She was shaking her head, standing before him. Her hands balled into fists. "No. No, Donatello. I won't stand here and listen to this garbage from you. You know better. You remember like I do. What we said . . . the promises."

"Promises you broke!" he shouted and pointed at her. "You said you'd always love me," he accused. "You said you loved my heart. That nothing would come between us! Th-that you'd protect me."

"I do love you!" she spat and lurched forward, reaching for him, but he backed away, hands up protectively.

"I was wrong to let them control me. But I was just a kid. Yes, okay, I was weak. I couldn't stand up to my father. I believed the crap they fed me. I turned my back on the only good thing in my life. And for what?!" She slapped her thighs. "All I did was hurt you. And me." His face shot up. "I've run from this truth all this time, Don. I've been hiding and trying to outrun it, to distract myself from it. But I can't. Not anymore. Not after this. What you and your family's been through. After seeing you almost lose Mikey. I know that I would die without you. Because I love you, Donatello. Nothing will change that. Nothing will ever change that."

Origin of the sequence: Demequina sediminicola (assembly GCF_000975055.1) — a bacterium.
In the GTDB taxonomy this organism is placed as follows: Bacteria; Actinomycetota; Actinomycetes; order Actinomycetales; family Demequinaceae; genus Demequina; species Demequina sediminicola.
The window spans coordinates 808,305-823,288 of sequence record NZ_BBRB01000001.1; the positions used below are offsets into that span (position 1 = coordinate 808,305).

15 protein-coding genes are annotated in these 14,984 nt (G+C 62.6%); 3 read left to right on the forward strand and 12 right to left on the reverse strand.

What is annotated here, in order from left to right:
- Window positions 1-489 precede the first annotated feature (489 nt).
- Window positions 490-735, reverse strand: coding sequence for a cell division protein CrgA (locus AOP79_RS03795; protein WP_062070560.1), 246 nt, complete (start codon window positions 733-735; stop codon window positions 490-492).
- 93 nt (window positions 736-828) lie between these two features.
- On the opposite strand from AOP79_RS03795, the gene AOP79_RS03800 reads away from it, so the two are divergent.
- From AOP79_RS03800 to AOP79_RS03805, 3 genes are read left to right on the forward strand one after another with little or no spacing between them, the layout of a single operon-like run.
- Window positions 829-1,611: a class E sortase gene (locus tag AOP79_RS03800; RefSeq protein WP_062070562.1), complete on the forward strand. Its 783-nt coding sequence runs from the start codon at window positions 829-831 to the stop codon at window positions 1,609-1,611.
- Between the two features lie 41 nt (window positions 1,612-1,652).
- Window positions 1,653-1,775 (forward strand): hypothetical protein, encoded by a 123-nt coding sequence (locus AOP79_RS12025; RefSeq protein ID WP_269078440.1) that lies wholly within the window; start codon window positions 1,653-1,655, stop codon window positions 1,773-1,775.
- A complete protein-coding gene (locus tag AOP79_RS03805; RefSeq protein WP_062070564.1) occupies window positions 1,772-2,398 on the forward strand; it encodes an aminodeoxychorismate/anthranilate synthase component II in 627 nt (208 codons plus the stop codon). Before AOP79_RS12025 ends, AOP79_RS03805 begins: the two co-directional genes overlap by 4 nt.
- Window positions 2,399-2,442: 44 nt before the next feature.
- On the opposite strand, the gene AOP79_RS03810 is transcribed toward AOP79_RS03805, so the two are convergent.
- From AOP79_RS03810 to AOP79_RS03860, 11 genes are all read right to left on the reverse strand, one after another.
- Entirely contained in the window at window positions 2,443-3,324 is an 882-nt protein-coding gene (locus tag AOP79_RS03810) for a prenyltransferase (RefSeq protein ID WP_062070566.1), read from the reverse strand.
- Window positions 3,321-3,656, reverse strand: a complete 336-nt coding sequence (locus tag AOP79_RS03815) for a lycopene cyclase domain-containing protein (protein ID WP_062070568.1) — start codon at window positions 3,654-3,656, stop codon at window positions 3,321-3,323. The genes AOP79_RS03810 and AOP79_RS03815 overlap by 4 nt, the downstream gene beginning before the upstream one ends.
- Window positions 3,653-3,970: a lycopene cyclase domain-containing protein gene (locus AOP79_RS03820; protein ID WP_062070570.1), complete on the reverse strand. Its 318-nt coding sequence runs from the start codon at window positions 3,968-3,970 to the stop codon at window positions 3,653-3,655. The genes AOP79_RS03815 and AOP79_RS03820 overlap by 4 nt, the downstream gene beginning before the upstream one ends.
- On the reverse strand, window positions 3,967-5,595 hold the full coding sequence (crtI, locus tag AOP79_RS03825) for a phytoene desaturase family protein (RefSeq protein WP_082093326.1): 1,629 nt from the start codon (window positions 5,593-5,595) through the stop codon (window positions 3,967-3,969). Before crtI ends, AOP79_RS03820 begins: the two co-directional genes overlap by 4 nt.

"I don't believe you."

His words made her mouth snap shut. She clenched her jaw and fought the urge to pummel him into understanding.

With a grim look he turned to look again at whatever it was in the shop he wanted her to see. When he tilted his head back to her there was a sly expression on his face that she didn't like. Uneasiness slid through her. He raised his arm and pointed. She followed the line of his indication to a large form in the center of the room. A container not covered with a tarp. In the dust on the floor, she saw where he'd dragged it in. Her pulse flickered as her heart galloped. It was a large plastic bin.

"When you see what I've done. You'll know there's no way you can still love me."

She turned slowly towards the box. One step followed another. He floated behind her like a wraith. The air she sucked in iced the back of her throat and her head was pounding. Her knees gave out and she dropped suddenly, unable to support herself and knelt next to the plastic bin. The cover was sealed and it bulged, as though something had warped it.

"I did this to be free. Free from the hurt that remained. After all these years it would not abate. I tried so many ways to get rid of it. But it wouldn't stop hurting. There was an inkling when we rescued Michelangelo. There was a plan as Leonardo started to search with my strict instructions to call me as soon as he closed in on our prey. And I was at peace with my decision. I accepted it was the only way to be rid of myself. To know that after this . . . I would be empty. Then you said . . . but it was too late."